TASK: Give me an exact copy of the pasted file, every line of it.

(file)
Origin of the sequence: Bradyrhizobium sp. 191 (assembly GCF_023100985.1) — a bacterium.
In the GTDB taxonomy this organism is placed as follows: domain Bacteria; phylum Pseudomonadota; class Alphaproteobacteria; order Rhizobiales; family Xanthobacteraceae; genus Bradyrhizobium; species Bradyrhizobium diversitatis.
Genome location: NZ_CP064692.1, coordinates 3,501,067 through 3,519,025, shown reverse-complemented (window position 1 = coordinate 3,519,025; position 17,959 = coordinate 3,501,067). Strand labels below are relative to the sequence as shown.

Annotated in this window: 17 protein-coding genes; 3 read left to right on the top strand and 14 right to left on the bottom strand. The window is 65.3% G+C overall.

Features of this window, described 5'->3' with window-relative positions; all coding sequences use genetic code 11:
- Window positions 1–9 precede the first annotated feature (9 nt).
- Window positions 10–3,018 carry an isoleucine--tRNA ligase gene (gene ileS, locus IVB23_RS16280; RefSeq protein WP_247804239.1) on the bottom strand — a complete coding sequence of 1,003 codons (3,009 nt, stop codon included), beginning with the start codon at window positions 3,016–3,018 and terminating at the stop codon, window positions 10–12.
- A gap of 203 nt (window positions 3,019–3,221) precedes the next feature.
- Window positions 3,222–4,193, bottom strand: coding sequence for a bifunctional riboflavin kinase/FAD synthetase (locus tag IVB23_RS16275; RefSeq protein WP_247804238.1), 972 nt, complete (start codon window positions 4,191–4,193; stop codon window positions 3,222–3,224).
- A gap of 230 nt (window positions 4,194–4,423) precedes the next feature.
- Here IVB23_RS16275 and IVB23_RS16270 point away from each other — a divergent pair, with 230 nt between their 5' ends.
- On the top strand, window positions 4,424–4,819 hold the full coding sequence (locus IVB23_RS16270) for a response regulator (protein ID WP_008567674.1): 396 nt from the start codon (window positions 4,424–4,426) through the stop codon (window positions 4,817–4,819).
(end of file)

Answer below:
Origin of the sequence: Bradyrhizobium sp. 191 (assembly GCF_023100985.1) — a bacterium.
In the GTDB taxonomy this organism is placed as follows: domain Bacteria; phylum Pseudomonadota; class Alphaproteobacteria; order Rhizobiales; family Xanthobacteraceae; genus Bradyrhizobium; species Bradyrhizobium diversitatis.
Genome location: NZ_CP064692.1, coordinates 3,501,067 through 3,519,025, shown reverse-complemented (window position 1 = coordinate 3,519,025; position 17,959 = coordinate 3,501,067). Strand labels below are relative to the sequence as shown.

Annotated in this window: 17 protein-coding genes; 3 read left to right on the top strand and 14 right to left on the bottom strand. The window is 65.3% G+C overall.

Features of this window, described 5'->3' with window-relative positions; all coding sequences use genetic code 11:
- Window positions 1–9 precede the first annotated feature (9 nt).
- Window positions 10–3,018 carry an isoleucine--tRNA ligase gene (gene ileS, locus IVB23_RS16280; RefSeq protein WP_247804239.1) on the bottom strand — a complete coding sequence of 1,003 codons (3,009 nt, stop codon included), beginning with the start codon at window positions 3,016–3,018 and terminating at the stop codon, window positions 10–12.
- A gap of 203 nt (window positions 3,019–3,221) precedes the next feature.
- Window positions 3,222–4,193, bottom strand: coding sequence for a bifunctional riboflavin kinase/FAD synthetase (locus tag IVB23_RS16275; RefSeq protein WP_247804238.1), 972 nt, complete (start codon window positions 4,191–4,193; stop codon window positions 3,222–3,224).
- A gap of 230 nt (window positions 4,194–4,423) precedes the next feature.
- Here IVB23_RS16275 and IVB23_RS16270 point away from each other — a divergent pair, with 230 nt between their 5' ends.
- On the top strand, window positions 4,424–4,819 hold the full coding sequence (locus IVB23_RS16270) for a response regulator (protein ID WP_008567674.1): 396 nt from the start codon (window positions 4,424–4,426) through the stop codon (window positions 4,817–4,819).